There’s nothing like getting lost in a good book and the feeling of not wanting to put it down. Making more time to read is always something that’s on my list of activities to prioritise.
There’s increasing research too that backs up the many benefits reading can have on our mental health and wellbeing. In a 2021 Public’s Perception survey, the BACP reported that 43% of people found reading reduced stress levels during lockdown.
Like anything new, it can be hard to get started if you’re not a natural bookworm, but setting aside 20-30-minutes to read something you enjoy daily (and uninterrupted) will work wonders for your mood. Though as little as six minutes can create a feeling of calm. It can be anything – a gripping thriller, fashion magazine, biography, a class novel. All it needs to do is capture your interest and allow your mind a space to relax daily.
This article looks at the ways our wellbeing can improve by picking up a book and finding more time to read.
Reading Reduces Stress
Reading for pleasure can help reduce stress. It’s a proven science. In fact, it’s a more beneficial activity for reducing stress levels, then walking and listening to music. You’ll actually reach the feeling of calm quicker when reading, according to research conducted by the University Of Sussex. Escaping with a good book will reduce your heart rate, which will then work to ease any muscle tension. Stress levels can be reduced by as much as 68%.
What you don’t want to do is pick a reading source that will escalate any feelings of stress or anxiety you have, like the news. Since the first lockdown, I pretty much avoid daily news at points where it can affect me negatively like just before bedtime. This is the perfect time to escape from the stressors of life in a book you enjoy.
Reading Aids Sleep
We know that screens before bed can negatively affect our sleep patterns, but most of us still find it impossible to put our smart phones down. I’d definitely recommend putting your phone away from your sleep zones when trying to unwind at the end of the day for a good 30 minutes to an hour. You don’t need to check your social media at 11pm at night. Step away from the blue light, and instead, use this time for you and your wellbeing. Make time to read and allow your mind to switch off, escape and be at peace. Reading eases the transition between wakefulness and drowsiness naturally. Your device light will only work to interfere with the sleep hormone Melatonin, which tells us when to sleep. Tell yourself that anything after 9pm, can wait until the morning. Though the earlier you can switch off the better!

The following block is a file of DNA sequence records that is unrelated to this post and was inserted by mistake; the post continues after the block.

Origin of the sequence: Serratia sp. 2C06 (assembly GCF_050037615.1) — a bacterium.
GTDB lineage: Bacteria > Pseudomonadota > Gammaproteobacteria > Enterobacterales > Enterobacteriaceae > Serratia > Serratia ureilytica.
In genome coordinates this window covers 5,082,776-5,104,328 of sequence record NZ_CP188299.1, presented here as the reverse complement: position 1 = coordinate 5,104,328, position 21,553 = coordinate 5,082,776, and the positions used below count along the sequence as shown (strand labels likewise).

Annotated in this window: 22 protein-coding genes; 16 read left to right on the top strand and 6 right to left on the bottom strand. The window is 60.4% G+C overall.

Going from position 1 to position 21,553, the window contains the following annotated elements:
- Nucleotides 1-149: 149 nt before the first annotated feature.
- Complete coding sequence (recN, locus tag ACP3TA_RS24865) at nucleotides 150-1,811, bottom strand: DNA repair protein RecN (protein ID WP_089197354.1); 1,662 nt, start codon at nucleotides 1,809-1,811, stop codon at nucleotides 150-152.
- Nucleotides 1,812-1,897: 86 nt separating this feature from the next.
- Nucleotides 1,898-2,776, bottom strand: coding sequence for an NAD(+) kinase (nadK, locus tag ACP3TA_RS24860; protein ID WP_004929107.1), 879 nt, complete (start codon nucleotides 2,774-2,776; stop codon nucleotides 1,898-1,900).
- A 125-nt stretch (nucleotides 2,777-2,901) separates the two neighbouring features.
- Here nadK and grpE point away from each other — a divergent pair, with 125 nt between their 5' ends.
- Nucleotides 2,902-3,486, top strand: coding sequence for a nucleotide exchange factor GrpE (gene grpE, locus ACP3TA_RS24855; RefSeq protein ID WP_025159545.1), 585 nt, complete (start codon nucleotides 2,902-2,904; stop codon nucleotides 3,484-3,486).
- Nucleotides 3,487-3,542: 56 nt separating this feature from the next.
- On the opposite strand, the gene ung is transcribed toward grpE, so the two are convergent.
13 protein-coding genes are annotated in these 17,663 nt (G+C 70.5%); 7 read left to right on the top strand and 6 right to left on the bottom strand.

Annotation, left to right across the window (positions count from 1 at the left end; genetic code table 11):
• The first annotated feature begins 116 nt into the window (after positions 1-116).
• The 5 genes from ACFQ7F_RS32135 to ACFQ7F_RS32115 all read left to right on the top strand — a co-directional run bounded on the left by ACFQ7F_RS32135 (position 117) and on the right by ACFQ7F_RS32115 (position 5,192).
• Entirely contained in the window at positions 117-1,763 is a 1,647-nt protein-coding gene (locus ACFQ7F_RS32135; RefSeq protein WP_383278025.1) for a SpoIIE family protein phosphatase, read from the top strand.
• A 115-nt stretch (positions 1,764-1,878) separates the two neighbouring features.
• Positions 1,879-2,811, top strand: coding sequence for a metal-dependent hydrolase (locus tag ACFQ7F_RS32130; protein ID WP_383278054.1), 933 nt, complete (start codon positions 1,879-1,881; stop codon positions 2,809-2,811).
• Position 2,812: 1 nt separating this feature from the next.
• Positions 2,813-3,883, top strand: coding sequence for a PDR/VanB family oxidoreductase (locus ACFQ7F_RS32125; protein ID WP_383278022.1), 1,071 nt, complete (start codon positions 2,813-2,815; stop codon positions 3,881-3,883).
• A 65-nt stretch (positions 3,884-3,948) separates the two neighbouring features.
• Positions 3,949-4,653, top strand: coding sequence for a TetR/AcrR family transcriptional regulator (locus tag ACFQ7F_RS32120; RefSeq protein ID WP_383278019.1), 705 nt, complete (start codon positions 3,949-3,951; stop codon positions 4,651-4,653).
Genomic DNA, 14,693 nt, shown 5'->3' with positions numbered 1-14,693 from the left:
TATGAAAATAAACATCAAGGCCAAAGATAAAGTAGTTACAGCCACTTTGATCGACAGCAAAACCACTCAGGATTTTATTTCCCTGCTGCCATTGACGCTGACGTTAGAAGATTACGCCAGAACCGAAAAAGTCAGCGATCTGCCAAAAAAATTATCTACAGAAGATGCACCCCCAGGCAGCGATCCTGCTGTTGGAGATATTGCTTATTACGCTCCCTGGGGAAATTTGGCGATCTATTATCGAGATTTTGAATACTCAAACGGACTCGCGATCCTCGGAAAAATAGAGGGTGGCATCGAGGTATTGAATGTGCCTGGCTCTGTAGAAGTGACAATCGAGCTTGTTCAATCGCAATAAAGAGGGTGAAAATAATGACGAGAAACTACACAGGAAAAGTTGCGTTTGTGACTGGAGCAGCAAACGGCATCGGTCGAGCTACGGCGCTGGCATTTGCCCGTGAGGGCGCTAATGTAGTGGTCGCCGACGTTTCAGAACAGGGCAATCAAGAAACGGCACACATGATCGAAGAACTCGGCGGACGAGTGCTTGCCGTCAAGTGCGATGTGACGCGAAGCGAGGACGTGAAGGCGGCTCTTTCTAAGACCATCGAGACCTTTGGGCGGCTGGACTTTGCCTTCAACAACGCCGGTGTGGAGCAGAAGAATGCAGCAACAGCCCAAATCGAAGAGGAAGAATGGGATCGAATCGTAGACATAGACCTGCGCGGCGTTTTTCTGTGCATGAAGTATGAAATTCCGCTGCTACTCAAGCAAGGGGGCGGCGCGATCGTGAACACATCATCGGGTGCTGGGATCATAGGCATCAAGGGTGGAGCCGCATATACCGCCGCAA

Reading Promotes A Healthy Brain
There’s no getting around the fact that our brain will naturally slow down with age. Reading can help keep the mind and brain healthy. This is because by partaking in activities such as reading, we are inviting the mind to engage, this then helps slow down cognitive decline, improve memory and the ability to complete mental challenges. There have been a few studies on this and mental decline is thought to be reduced by as much as 30% by those that read regularly as adults and as they grow older.
Reading Improves Focus
What’s great in finding time to read, is that in those book moments the mind isn’t thinking about anything else. There are no mental to-do lists whizzing round in your head, no worries. It’s just you and the book and the world in which you’re escaping to. This break is brilliant for the mind because there’s focus. You’re practicing focus. Reading also increases our vocabulary and link to intelligence. There are many studies that connect those young avid readers to a more intellectual mind. Quite simply, the more we read, the more we know and the stronger our vocabulary, knowledge and verbal social skills. It provides an avenue in which we can challenge ourselves too and our current views and can help us empathise with others.
Reading Helps Us Live Longer
A study published in the journal Social Science & Medicine confirms it. Apparently, in making time to read more than three and a half hours a week, you’ll reduce mortality risk by 23% and overall life expectancy by almost two years, which is quite remarkable. Again, it’s the association between cognitive decline and reading. An active mind is a healthy one.
It’s also important to note that aside from all these great, wellbeing points, reading is simply pleasurable. A really good book is one that you cannot put down, and time seems to vanish as you become transported by the story. It’s a wonderful feeling. In the words of the admirable British writer, C.S. Lewis: “You can never get a cup of tea large enough or a book long enough to suit me.”
So, let’s read together. What are your favourite types of books to read and what are you currently reading? I’d love to hear. If you’re struggling for inspiration, check out this brilliant list for great summer reading.
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